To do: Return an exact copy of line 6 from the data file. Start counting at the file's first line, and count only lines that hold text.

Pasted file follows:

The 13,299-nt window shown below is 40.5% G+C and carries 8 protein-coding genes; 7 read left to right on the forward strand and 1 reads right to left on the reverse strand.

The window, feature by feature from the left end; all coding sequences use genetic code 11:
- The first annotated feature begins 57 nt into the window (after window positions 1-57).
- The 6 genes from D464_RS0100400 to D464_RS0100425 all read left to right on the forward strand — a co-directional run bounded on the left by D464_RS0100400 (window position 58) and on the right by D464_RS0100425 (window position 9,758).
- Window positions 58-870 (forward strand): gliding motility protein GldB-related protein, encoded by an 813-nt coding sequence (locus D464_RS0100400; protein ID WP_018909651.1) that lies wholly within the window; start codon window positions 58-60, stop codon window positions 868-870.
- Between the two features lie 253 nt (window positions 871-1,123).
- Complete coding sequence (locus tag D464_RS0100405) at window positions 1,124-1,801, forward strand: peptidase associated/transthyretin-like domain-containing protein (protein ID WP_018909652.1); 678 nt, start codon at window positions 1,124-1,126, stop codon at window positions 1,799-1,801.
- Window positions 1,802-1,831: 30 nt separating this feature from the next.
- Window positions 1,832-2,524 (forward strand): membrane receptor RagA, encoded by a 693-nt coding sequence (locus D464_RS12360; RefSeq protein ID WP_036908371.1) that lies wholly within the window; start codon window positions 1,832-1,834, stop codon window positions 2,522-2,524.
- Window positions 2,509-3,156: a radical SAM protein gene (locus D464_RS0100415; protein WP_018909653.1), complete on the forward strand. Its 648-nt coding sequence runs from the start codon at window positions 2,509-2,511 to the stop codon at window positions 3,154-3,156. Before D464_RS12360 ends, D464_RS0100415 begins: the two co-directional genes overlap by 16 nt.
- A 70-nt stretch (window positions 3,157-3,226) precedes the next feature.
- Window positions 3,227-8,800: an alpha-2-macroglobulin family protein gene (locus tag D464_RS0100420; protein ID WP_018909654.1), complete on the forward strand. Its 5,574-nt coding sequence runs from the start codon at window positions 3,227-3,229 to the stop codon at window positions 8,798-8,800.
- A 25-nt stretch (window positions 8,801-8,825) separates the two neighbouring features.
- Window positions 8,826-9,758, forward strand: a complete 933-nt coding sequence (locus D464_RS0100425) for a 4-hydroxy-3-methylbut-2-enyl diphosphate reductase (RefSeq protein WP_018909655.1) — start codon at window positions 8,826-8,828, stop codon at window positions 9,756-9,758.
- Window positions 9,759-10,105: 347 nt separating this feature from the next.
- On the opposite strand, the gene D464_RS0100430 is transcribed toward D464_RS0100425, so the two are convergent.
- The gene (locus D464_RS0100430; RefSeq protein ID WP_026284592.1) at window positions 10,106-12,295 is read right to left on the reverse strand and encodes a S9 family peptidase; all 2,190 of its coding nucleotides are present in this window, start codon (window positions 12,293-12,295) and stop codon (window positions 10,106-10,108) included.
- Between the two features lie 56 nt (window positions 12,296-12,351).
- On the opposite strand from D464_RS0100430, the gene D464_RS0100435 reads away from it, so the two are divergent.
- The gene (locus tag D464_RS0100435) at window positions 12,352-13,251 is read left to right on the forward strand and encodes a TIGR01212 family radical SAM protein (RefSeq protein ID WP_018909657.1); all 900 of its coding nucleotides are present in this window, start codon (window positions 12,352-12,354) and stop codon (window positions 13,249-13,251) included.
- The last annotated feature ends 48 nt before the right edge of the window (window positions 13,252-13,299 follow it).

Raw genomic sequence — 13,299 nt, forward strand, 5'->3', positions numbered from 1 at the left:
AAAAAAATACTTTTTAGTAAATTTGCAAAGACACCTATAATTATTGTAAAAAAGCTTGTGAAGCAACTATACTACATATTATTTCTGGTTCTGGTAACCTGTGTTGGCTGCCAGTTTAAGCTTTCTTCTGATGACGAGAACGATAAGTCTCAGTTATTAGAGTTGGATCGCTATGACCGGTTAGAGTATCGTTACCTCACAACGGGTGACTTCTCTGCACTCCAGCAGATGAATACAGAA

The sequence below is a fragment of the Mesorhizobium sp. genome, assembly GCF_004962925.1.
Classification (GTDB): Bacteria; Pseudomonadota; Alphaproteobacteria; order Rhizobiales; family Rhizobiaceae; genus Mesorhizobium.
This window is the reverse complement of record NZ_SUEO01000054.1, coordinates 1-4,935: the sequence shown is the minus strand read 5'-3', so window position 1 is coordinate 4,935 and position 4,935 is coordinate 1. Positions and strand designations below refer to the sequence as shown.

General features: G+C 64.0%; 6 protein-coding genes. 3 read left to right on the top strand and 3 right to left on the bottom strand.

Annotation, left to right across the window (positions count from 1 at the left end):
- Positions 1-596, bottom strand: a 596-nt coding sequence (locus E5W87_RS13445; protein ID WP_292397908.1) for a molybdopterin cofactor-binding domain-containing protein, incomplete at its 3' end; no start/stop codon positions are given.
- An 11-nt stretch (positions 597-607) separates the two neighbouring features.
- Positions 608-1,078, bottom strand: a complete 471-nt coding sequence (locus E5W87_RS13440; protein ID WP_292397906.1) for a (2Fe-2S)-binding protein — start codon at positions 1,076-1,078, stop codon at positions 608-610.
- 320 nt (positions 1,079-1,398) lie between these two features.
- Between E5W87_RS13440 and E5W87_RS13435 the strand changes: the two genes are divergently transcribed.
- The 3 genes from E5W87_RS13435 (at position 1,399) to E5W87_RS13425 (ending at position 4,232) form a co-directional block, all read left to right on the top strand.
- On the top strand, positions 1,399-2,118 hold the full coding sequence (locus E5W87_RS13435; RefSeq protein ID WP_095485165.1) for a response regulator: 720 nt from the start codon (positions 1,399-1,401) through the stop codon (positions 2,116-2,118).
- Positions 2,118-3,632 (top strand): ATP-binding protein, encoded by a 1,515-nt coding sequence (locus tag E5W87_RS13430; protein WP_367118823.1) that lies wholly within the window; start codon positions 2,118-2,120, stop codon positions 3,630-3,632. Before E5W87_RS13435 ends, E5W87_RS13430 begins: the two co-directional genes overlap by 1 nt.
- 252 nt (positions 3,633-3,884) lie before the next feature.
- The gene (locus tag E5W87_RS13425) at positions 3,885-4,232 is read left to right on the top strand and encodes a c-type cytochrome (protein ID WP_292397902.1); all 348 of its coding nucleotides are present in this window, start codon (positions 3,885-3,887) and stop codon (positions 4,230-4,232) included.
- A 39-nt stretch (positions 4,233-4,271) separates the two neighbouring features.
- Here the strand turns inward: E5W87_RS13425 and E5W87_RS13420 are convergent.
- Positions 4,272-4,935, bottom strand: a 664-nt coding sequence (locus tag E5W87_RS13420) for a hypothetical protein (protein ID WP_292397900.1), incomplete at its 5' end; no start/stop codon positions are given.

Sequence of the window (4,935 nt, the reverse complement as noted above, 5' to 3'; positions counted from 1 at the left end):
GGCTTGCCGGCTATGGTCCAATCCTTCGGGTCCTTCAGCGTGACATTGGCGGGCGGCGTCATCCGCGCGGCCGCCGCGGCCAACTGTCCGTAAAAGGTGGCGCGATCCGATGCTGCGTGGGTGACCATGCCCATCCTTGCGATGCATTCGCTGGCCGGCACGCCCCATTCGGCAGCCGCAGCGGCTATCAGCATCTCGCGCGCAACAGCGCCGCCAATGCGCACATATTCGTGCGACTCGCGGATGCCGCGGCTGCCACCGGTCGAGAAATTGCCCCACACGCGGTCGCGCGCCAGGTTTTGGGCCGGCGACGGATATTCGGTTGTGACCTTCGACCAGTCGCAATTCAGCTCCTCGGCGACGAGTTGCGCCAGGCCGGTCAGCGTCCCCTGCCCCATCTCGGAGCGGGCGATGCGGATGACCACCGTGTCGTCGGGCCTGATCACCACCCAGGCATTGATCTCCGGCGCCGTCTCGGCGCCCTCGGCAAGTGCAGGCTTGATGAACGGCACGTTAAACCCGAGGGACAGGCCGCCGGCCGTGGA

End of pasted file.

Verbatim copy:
- Between the two features lie 253 nt (window positions 871-1,123).